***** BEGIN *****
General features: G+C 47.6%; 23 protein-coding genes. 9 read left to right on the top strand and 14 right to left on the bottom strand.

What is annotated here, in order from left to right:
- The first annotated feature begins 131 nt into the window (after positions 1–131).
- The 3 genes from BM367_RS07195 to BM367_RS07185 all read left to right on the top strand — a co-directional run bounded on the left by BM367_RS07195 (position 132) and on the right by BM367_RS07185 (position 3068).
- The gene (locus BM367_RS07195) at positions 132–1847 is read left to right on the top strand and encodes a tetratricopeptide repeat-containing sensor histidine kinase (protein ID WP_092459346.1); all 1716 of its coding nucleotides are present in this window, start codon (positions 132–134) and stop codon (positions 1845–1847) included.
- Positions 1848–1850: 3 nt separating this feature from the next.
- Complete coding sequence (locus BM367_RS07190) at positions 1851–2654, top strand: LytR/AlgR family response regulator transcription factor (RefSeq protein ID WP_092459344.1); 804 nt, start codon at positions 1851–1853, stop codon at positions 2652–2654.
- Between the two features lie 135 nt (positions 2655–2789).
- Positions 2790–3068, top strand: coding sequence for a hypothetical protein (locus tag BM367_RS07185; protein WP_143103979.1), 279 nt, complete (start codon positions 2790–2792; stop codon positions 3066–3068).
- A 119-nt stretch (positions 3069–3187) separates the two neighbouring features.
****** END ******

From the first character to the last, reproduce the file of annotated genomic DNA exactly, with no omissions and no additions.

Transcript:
General features: G+C 47.6%; 23 protein-coding genes. 9 read left to right on the top strand and 14 right to left on the bottom strand.

What is annotated here, in order from left to right:
- The first annotated feature begins 131 nt into the window (after positions 1–131).
- The 3 genes from BM367_RS07195 to BM367_RS07185 all read left to right on the top strand — a co-directional run bounded on the left by BM367_RS07195 (position 132) and on the right by BM367_RS07185 (position 3068).
- The gene (locus BM367_RS07195) at positions 132–1847 is read left to right on the top strand and encodes a tetratricopeptide repeat-containing sensor histidine kinase (protein ID WP_092459346.1); all 1716 of its coding nucleotides are present in this window, start codon (positions 132–134) and stop codon (positions 1845–1847) included.
- Positions 1848–1850: 3 nt separating this feature from the next.
- Complete coding sequence (locus BM367_RS07190) at positions 1851–2654, top strand: LytR/AlgR family response regulator transcription factor (RefSeq protein ID WP_092459344.1); 804 nt, start codon at positions 1851–1853, stop codon at positions 2652–2654.
- Between the two features lie 135 nt (positions 2655–2789).
- Positions 2790–3068, top strand: coding sequence for a hypothetical protein (locus tag BM367_RS07185; protein WP_143103979.1), 279 nt, complete (start codon positions 2790–2792; stop codon positions 3066–3068).
- A 119-nt stretch (positions 3069–3187) separates the two neighbouring features.